decor ideas

Landlords usually have a challenging task of furnishing an apartment in a way that appeals to a broad audience, while also make it unique enough to stand out from any other apartment that is available. However, being able to ride that line between broad appeal and unique means being acutely aware of decor trends while not making it so trendy that it’s out of style a month later. Luckily, we’ve found seven of the best decor ideas meant to decorate an apartment to appeal to a wide audience:

1. Pendant lighting

One of the most pernicious deal-breakers among apartment rentals is horrible lighting:  overbearing overheads give the intimacy of a Wal-Mart floor, while too many task lights feels spotty.  Pendant lights bring light into the heart of where you need it, yet are high enough to cast broader illumination.  Their easy installation doesn’t hurt either.

2. Gender neutrality

When the right person sees your apartment that’s been made over as Barbie’s Dream House, it’s the easiest sale of the century.  However, renting is a numbers game, so avoid stereotypical color schemes or gender-inflected details.   It’s not just that women may not want to live in rooms that, say, suggest a hunting den — members of either sex might may avoid trappings that might alienate anyone on these lines. (NB:  this doesn’t mean palettes should be boring, however.)

3. Go with classics

It may be tempting to lure in renters with a look that’s setting the pages of design journals abuzz, but design trends can not only connect with limited demographics, they also may disappear before the wallpaper has dried.  As just stated, an empty apartment should have more character than a doctor’s waiting room, but not through splashy niche fads.

4. Bomb the carpets

A great rug can really hang a room together; a nasty carpet can drive it into a ditch.  Among rentals, it’s the nature of the beast that carpets are prone to burn holes, soda stains, and sundry other scars of daily life, and even the most merciless Rug Doctor-ing can’t erase that dorm roomy funk.  If you’re walking on truly damaged goods, recarpeting is worth the price.  Better yet, if hardwood floor lurks below, forego carpeting altogether and refurbish the wood.  Long-covered hardwood can appear to be a lost cause, but don’t be fooled.  It’s not as expensive to recondition as you might think, and it’s a reliable selling point.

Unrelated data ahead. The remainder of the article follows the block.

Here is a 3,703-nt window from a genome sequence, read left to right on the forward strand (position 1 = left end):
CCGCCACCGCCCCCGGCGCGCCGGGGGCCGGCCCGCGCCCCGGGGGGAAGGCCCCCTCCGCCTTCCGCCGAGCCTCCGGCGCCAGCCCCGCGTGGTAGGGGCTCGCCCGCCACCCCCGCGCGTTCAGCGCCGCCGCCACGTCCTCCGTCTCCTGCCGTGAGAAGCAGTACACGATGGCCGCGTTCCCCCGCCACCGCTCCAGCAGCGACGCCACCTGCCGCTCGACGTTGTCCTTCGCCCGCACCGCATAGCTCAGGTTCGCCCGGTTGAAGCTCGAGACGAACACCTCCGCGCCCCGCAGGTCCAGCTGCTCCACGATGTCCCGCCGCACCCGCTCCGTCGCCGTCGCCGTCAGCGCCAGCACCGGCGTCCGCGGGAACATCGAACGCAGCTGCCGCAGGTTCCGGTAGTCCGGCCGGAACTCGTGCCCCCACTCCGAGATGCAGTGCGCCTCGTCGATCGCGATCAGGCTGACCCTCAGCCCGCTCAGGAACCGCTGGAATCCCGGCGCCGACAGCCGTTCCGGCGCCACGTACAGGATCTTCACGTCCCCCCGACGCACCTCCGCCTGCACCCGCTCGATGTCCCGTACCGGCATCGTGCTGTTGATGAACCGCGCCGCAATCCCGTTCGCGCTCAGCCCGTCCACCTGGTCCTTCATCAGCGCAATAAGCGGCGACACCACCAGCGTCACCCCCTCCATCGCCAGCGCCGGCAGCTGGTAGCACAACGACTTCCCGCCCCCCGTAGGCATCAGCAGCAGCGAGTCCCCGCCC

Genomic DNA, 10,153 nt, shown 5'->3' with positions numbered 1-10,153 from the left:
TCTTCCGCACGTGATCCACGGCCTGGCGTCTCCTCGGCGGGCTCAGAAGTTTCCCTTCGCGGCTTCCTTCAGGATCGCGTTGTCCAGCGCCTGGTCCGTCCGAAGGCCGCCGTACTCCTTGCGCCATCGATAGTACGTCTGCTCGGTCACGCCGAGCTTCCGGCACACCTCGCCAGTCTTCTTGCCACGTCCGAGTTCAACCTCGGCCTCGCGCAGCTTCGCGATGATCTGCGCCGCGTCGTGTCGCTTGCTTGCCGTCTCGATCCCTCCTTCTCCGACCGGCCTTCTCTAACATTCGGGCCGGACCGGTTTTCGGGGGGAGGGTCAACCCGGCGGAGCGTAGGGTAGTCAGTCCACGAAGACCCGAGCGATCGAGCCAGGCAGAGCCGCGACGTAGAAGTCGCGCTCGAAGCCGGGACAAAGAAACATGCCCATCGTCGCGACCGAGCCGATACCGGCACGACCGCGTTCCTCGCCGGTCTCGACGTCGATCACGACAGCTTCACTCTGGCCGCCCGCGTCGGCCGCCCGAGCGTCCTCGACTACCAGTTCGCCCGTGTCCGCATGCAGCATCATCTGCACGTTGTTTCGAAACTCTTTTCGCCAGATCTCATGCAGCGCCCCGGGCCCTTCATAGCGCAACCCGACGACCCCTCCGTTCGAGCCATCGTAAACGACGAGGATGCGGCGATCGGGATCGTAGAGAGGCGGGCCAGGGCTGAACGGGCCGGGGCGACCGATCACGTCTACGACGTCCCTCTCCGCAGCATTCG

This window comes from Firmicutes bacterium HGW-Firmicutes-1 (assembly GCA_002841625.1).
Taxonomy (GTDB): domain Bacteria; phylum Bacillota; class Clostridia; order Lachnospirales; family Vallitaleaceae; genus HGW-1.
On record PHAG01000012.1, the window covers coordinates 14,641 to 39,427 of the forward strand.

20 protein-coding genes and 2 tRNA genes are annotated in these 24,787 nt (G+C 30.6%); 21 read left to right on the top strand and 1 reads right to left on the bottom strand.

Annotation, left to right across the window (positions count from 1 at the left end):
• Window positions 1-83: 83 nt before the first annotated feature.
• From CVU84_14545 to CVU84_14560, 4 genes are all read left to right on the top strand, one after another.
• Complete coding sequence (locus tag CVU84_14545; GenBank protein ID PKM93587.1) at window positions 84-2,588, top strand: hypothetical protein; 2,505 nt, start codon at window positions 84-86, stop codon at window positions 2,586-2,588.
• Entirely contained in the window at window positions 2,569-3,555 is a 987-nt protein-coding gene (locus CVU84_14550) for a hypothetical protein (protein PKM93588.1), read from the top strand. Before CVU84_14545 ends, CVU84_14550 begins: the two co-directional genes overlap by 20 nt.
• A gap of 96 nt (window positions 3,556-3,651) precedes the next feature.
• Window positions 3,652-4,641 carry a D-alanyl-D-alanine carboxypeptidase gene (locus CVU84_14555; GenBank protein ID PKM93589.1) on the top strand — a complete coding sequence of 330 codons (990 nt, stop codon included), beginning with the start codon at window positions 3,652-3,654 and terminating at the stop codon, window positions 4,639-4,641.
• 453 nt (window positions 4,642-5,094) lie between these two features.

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5. Fireplaces redux

It’s hard to think of a more universally appealing way to make a room more hospitable than a fireplace.  It’s also hard to think of any fixtures more impossible to retrofit into an apartment building.  Luckily, today’s home technology brings us easy to install bioethanol fireplaces that infuse the feel of open heat with contemporary designs.  As a cozy but practical accessory for tenants and a way to offset heating bills for landlords, everybody wins.

6.  Don’t Get too Personal

When showing the property in question, while splashes of character in the form of lithographs or sculpture are recommended, potentially divisive, factional images and references may subliminally sour the deal.  This can be a definitive judgment call – is that abstract Taxi Driver poster print classic or cultish? But clear invocations of religious or political partisanship are discouraged.

7. The Exception to the Rule:  Basement Apartments

In several of the tips above, we’ve suggested a self-effacing moderation in color and tone.  If you’re renting sub-level units (or ones with abnormally poor natural light sources), feel free to kick it up a notch color-wise to drive out the oppressive dungeon feel that such spaces are prone to.

You should have noticed a sharp theme of a neutral presentation in the above, and indeed you should try to create the broadest selling appeal.  However, be sure not to go overboard and strip the property down to monastic austerity.  When showing, the place should feel as if it could be lived in – just not anyone too particular – so pepper the space with a few plants and well-chosen furnishings.  Finally, in some cases the industry warnings against “too much personality” should be taken with a grain of salt.  The eccentricities of some local housing markets may make it a benefit to court more narrow targets, so always know your potential buyers.

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  1. […] people think that if you rent, you don’t have a lot of options for interior decorating. After all, you can’t really paint your walls or in some cases, even drive nails into them to hang […]

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Uma Campbell is a freelance writer from Southern California. She loves writing about home decor and home design. As a lifelong renter, she understands the importance of decorating a space with flair and character without losing its mass appeal.

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